Based on the award-winning memoir
By Laura Shaine Cunningham
Directed by Delia Taylor
TheaterJ, the Washington JCC
1529 Sixteenth Street, NW, Washington
Mattress companies are forever reminding us that we spend one third of our lives in bed. Indeed, sleep occupies a very significant role in our lives, not only in its practical benefit of recharging our body but also in identifying our social status. We eye suspiciously the homeless – those who do not have a bed to sleep in – and we are instructed not to sleep excessively on the High Holidays, lest we set ourselves up symbolically for a sleepy and lazy year. In art, sleep oftentimes is a metaphor for death – Hamlet’s “To sleep, perchance to dream” – as it is in the Midrash, when the angels look at Adam as a deity of sorts, so he is made to fall asleep and dispel all such notions.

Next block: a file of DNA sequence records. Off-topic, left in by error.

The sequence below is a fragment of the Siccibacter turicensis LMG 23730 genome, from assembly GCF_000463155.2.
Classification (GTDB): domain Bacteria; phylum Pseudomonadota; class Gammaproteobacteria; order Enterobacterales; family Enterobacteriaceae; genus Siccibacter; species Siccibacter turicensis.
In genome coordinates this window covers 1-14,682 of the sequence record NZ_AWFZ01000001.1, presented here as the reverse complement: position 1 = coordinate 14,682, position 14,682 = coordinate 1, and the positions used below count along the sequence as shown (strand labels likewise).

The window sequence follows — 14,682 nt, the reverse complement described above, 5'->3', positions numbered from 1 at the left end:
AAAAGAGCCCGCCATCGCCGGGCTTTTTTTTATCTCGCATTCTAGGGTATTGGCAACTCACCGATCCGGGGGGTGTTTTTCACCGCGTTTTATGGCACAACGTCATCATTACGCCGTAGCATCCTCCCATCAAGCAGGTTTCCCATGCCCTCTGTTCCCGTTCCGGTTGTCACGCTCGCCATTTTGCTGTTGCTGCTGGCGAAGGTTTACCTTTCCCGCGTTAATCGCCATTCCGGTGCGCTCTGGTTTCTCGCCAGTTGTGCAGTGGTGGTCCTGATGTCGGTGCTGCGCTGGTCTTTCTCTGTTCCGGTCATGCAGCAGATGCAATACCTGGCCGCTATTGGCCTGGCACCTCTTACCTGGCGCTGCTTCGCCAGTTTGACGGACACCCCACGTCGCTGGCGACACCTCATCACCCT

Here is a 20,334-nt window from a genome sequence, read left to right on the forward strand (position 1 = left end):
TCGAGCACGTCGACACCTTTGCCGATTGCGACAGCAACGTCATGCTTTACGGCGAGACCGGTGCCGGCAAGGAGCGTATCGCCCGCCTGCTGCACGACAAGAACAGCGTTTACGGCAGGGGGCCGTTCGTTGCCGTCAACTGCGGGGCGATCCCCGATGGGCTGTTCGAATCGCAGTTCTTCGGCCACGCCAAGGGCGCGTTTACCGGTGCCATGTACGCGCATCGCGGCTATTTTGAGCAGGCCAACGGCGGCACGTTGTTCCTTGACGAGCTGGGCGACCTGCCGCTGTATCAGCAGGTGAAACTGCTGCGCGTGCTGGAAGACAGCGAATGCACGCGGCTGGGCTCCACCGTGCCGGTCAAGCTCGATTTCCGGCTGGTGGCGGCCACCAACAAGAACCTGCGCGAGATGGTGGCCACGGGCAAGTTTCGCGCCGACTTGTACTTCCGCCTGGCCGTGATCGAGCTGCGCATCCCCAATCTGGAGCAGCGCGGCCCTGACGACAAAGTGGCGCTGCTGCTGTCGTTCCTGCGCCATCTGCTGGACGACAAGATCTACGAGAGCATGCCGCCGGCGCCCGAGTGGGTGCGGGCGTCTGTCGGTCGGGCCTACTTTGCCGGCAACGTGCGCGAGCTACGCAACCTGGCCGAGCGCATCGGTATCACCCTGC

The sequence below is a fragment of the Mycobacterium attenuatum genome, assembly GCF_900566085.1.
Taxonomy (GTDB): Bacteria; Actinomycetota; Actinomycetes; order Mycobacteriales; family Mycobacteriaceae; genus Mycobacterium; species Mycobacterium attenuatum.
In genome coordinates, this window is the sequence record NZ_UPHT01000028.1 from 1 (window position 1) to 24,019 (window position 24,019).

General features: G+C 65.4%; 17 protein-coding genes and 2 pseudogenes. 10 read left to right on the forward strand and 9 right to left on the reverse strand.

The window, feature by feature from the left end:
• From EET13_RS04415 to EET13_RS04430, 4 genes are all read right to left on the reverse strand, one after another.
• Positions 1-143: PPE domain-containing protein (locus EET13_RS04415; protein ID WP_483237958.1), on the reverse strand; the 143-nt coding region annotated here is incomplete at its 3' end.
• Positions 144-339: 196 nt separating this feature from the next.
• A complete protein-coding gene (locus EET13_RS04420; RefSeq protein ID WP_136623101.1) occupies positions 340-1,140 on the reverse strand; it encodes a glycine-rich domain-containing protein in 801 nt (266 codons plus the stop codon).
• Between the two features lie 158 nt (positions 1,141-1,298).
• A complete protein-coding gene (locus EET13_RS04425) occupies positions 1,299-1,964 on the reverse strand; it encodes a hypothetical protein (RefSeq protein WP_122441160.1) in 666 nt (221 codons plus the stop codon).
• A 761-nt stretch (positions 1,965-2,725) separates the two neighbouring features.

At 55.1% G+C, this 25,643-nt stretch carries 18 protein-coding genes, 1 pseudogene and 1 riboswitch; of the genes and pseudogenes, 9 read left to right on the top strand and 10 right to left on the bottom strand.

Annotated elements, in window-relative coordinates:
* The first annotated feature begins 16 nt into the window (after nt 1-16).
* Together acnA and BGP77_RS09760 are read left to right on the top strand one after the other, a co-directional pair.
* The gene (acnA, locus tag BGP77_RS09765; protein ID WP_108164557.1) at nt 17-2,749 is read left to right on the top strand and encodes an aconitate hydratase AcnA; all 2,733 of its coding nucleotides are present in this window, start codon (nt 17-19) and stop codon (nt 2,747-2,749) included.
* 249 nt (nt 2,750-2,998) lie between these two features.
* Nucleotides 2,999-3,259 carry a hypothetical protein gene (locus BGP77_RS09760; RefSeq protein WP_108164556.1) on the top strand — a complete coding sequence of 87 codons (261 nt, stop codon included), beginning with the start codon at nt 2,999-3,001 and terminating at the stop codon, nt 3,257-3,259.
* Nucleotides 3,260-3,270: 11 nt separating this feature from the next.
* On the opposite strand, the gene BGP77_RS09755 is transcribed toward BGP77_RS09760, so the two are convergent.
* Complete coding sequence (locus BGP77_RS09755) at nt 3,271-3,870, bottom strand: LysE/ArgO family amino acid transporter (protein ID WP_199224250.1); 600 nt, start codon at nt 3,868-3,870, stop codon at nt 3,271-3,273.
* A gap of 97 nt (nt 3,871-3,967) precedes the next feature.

Sleep surfaces very quickly as an important metaphor in Laura Shaine Cunningham’s memoir, “Sleeping Arrangements,” currently playing at TheaterJ. In the opening lines, Lily (Tessa Klein), young girl, describes the uncertainty she and her mother encounter in apartment hopping. “My mother and I moved in a holding pattern from one relative’s apartment to the next … Sleeping on sofas and collapsible cots, we squeezed into odd slices of space … In the dark of different living rooms, we traded questions and answers that were always the same…”